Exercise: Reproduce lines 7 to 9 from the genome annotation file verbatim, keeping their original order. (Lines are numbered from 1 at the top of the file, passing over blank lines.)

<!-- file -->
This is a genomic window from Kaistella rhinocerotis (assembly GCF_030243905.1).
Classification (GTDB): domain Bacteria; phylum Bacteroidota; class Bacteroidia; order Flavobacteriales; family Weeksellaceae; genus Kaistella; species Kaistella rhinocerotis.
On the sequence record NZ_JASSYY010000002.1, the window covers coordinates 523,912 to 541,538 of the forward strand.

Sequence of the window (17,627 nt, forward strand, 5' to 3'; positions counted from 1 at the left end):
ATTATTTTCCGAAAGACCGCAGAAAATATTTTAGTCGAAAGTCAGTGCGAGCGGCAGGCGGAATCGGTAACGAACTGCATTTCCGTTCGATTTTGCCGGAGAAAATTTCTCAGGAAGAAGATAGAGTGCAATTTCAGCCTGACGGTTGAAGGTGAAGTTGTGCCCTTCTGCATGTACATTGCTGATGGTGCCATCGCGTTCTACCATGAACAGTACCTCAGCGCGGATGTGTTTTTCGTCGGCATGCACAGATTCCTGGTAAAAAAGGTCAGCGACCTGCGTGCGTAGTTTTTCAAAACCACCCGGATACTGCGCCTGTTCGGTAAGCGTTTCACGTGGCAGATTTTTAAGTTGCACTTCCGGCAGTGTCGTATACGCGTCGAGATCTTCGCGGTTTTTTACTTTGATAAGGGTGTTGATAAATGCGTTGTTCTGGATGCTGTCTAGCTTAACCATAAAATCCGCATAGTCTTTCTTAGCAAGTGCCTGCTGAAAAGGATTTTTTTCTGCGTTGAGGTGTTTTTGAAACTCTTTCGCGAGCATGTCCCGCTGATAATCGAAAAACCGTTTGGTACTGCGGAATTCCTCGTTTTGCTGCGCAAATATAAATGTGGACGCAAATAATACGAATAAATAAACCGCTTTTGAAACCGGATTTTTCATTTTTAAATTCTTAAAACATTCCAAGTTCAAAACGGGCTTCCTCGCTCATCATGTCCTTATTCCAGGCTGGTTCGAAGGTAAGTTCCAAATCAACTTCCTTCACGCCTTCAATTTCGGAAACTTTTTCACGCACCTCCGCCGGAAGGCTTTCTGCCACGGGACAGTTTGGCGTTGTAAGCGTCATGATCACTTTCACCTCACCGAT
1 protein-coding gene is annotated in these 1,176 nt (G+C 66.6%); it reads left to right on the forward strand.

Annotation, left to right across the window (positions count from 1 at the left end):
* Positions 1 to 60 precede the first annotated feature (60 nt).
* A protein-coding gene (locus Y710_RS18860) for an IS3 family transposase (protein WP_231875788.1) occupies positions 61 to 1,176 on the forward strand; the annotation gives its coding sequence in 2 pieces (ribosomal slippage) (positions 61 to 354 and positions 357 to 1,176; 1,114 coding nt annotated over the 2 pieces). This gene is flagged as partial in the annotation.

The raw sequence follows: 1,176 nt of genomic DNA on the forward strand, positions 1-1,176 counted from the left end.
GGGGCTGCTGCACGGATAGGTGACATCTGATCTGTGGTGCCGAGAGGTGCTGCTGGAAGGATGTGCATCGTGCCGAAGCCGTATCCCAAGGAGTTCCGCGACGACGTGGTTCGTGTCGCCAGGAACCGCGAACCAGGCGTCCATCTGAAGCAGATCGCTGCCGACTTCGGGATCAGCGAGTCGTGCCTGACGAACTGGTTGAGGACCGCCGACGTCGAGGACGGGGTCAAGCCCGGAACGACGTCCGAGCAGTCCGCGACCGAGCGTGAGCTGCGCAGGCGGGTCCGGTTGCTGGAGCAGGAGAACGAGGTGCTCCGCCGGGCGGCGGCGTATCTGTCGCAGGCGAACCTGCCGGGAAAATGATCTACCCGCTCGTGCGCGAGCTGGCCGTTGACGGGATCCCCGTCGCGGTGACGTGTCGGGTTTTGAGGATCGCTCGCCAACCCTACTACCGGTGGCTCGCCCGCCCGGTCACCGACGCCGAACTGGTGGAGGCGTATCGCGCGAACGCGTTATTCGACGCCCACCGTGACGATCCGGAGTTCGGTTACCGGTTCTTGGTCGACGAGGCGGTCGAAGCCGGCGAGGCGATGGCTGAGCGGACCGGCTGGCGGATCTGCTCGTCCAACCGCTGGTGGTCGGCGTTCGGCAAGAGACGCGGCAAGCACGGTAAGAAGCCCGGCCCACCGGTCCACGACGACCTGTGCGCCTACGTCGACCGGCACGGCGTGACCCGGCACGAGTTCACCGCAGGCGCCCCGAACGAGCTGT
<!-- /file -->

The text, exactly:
Annotation, left to right across the window (positions count from 1 at the left end):
* Positions 1 to 60 precede the first annotated feature (60 nt).
* A protein-coding gene (locus Y710_RS18860) for an IS3 family transposase (protein WP_231875788.1) occupies positions 61 to 1,176 on the forward strand; the annotation gives its coding sequence in 2 pieces (ribosomal slippage) (positions 61 to 354 and positions 357 to 1,176; 1,114 coding nt annotated over the 2 pieces). This gene is flagged as partial in the annotation.